Court awaits ruling on waste incineration classification

Waste incinerators should be classified as waste disposal rather than energy recovery, an advocate general has told the European Court of Justice. If the court rules in favour of the opinion, waste companies could find it tougher to ship waste across Europe for the purpose of incineration.

EDIE reports that Advocate-general Francis Jacobs delivered his opinion on the blocking of a municipal waste shipment by Luxembourg authorities. The waste, intended for an incinerator in France, was being disposed of rather than used for energy recovery, said the authorities, and should therefore be sent to a Luxembourg incinerator under the proximity rule governing waste disposal.

The shipment was described by the waste company as being part of a ‘recovery’ process, but was then reclassified by the Luxembourg authorities as ‘disposal’ on the grounds that the principle of a waste incinerator was to dispose of waste. The European Commission intervened, calling for a clarification on whether the incinerator generated energy and could reclaim it.

The case was taken to the European Court of Justice, where Jacobs recommended that the Court dismiss the Commission’s request for clarification. The advocate general argued that an incineration operation should not fall within the description of energy recovery “unless its objective is the use of waste principally as a fuel” such as incinerators used in cement kilns or manufacturing plants. The Commission was merely seeking clarification on the energy potential of the waste, whereas Jacobs argued that “the definition of a recovery operation is based on the criterion of use and hence of the objective of the operation.”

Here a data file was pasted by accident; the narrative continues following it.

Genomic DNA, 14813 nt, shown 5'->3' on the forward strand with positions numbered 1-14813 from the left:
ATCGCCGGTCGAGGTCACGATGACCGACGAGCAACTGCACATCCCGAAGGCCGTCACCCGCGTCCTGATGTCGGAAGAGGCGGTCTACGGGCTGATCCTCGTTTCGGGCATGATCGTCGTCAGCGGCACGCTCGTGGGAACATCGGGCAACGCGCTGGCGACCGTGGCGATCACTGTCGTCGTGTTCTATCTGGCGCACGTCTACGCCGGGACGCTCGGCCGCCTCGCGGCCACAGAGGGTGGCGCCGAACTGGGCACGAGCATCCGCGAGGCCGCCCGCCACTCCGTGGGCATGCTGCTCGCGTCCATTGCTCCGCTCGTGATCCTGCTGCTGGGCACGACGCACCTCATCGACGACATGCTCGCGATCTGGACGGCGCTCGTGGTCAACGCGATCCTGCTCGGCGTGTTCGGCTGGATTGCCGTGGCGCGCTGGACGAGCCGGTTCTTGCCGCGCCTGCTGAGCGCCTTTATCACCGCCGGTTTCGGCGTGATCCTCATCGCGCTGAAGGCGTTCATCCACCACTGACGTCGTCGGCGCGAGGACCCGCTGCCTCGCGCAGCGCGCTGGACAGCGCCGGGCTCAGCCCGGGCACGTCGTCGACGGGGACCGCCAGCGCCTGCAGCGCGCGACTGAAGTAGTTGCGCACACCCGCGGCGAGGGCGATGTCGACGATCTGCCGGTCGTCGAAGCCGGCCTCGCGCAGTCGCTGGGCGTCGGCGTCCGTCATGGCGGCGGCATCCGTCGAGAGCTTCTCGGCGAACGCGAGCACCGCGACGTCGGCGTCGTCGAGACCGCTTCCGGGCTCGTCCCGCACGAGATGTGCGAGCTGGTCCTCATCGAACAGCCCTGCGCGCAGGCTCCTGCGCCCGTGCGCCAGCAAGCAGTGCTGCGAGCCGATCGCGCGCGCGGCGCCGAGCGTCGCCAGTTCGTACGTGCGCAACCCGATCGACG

Jacobs strengthened his argument in a further opinion delivered on a German case regarding waste shipment to a cement factory. “The energy generated by the incineration is to be used in the manufacturing process where it will replace conventional fuel,” said Jacob. “If the waste were not available for a given operation, the factory would still operate using other fuel.” In the Luxembourg case, on the other hand, the waste incinerator was designed solely to deal with waste, and would not otherwise exist.

Ano da Publicação: 2002
Fonte: Warmer Bulletin Enews #37-2002
Autor: Kit Strange, Warmer Bulletin
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